3 Essential Cyber Security Protections
October 16, 2017 THE NONPROFIT TIMES
One need only read the news on a given day to appreciate the persistent threat cyber attacks pose on nonprofits and society at large. With so many external actors present, it is incumbent on organizations to be proactive in prevention when possible.
- Anthony DeGray, commercial insurance advisor for Meeker Sharkey & Hurley; David Barnett, CEO for Corsis LLC; and Diane D. Reynolds, counsel for McElroy, Deutsch, Mulvaney & Carpenter, LLP discussed the evolving world of digital protection during their session “Digital Art: The Evolving Landscape of Cyber Security” at Risk Summit 2017 in Philadelphia, Pa. During the session, DeGray shared his firm’s cyber-risk checklist, which included:
- Contracts. Have a privacy statement, terms and conditions, and information security policy all prominently displayed on the organization’s website. Important terms and clauses to think about include disclaimers, limitation of liability, and limitation of damages. Have an attorney review written policies;
- Information technology and network. Encrypt all sensitive information and encrypt or limit access to sensitive information via mobile device. Backup data daily and destroy sensitive data when no longer needed. Institute clean desk/clean screen policies of hiding and locking sensitive data when not being used. Have backup plans such as backup sites, a business continuity plan, and a disaster recovery plan. When working with third-party vendors, make sure that their practices are at least as robust as your organization’s and require compensation for loss due to third-party action.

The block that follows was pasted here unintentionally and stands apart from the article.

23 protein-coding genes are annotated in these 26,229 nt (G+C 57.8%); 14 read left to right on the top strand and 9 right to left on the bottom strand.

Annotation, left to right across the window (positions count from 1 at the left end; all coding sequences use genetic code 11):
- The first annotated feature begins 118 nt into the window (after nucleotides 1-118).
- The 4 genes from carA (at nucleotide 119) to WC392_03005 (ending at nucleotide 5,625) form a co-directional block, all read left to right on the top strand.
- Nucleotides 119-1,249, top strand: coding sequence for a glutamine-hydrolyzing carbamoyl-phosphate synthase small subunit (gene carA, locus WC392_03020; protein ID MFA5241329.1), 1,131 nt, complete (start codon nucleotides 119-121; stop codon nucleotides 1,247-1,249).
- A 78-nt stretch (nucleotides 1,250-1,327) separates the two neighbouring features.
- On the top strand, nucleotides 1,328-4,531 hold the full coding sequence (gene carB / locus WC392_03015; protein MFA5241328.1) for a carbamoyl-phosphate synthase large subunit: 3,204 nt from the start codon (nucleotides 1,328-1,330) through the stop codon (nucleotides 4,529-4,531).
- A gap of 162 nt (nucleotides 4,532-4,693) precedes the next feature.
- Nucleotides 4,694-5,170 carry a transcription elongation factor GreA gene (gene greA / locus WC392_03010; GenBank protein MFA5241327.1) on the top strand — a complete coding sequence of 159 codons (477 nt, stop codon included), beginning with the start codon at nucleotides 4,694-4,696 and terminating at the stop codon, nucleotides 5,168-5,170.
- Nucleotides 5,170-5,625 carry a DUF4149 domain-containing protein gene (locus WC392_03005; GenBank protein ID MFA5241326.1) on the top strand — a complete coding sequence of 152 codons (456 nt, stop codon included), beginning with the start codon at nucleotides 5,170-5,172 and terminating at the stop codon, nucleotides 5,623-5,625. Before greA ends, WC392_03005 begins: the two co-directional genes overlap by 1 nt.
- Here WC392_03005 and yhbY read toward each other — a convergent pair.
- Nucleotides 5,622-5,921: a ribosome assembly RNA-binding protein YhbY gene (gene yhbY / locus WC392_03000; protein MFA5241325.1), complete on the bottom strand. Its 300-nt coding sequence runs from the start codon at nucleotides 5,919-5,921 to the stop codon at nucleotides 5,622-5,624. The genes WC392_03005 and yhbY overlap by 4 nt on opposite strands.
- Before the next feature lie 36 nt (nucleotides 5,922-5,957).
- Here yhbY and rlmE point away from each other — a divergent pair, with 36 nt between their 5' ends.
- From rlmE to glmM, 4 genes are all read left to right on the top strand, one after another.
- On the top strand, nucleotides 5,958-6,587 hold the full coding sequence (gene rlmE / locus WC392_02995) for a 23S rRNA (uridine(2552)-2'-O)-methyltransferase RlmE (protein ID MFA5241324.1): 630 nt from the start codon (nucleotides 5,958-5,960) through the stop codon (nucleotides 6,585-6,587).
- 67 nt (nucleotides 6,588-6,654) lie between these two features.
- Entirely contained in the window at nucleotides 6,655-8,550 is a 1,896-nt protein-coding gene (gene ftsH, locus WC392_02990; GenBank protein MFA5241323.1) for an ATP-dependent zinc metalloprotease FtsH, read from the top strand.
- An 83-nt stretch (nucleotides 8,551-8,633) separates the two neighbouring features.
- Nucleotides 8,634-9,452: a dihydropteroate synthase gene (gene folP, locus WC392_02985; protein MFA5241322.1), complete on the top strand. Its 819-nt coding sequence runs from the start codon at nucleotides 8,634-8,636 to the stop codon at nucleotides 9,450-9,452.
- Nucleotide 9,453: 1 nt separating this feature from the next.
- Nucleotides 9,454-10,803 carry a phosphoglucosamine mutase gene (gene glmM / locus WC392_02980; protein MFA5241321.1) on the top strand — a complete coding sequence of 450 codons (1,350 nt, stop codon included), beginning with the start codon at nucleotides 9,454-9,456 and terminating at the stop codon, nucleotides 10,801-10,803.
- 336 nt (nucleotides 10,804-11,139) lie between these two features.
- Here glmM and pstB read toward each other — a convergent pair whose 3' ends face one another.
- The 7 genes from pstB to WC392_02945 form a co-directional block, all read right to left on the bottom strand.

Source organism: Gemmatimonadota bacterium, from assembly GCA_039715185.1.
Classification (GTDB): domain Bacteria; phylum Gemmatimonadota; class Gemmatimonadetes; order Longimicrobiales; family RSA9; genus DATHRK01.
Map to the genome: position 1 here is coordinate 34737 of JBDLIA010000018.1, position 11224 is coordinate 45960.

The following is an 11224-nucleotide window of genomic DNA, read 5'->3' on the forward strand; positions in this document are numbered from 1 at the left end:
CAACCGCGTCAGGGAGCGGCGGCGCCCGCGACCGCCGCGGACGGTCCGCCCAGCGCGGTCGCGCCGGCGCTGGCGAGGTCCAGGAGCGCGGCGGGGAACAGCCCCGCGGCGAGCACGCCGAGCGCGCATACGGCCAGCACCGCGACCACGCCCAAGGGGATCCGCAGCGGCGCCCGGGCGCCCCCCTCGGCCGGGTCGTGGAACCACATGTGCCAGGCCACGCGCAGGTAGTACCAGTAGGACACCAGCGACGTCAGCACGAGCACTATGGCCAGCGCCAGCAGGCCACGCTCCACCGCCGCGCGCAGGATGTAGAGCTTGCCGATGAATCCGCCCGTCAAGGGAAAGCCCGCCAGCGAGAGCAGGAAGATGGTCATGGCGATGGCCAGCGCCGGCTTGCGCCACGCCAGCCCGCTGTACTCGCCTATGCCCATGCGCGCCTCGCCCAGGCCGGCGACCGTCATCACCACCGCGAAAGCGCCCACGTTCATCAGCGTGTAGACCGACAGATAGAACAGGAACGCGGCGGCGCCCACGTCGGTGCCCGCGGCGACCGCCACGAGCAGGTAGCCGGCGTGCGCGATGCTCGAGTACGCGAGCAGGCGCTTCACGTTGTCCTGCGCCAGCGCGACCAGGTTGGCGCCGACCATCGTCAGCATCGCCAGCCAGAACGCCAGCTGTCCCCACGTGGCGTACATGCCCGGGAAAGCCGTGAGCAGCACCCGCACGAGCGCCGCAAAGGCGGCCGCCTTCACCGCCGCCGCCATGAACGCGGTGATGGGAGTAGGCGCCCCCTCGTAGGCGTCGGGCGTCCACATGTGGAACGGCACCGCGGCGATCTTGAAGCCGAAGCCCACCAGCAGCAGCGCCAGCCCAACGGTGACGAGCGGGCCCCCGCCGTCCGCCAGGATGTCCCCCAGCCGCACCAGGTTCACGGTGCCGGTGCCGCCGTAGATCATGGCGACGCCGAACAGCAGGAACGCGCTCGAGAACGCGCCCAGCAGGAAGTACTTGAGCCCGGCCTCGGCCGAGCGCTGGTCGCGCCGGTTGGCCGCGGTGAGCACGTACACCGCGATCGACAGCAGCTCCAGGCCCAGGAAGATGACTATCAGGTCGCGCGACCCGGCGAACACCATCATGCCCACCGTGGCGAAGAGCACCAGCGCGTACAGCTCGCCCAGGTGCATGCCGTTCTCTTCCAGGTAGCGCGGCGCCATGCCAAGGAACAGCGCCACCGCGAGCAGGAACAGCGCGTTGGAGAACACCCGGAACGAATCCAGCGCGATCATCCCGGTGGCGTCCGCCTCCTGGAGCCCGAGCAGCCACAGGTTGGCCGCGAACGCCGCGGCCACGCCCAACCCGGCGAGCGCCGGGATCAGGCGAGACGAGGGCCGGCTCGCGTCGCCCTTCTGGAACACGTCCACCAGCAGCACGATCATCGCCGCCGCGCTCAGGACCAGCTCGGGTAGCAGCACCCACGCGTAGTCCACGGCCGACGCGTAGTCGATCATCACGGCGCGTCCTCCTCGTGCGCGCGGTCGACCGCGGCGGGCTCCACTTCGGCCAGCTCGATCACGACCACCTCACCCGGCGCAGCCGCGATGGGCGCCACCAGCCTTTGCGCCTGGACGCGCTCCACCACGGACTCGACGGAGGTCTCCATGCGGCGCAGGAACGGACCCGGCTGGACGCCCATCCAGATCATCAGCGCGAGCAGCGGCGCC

- Content and intellectual property. Conduct infringement checks on third-party material, seek written permission for the use of third-party materials, and properly attribute third-party material on your site. Disclaim, typically in terms and conditions, third party-content with language such as the content does not reflect organizational views. Have legal counsel review content and establish a formal take-down procedure should it be necessary to remove content from the website.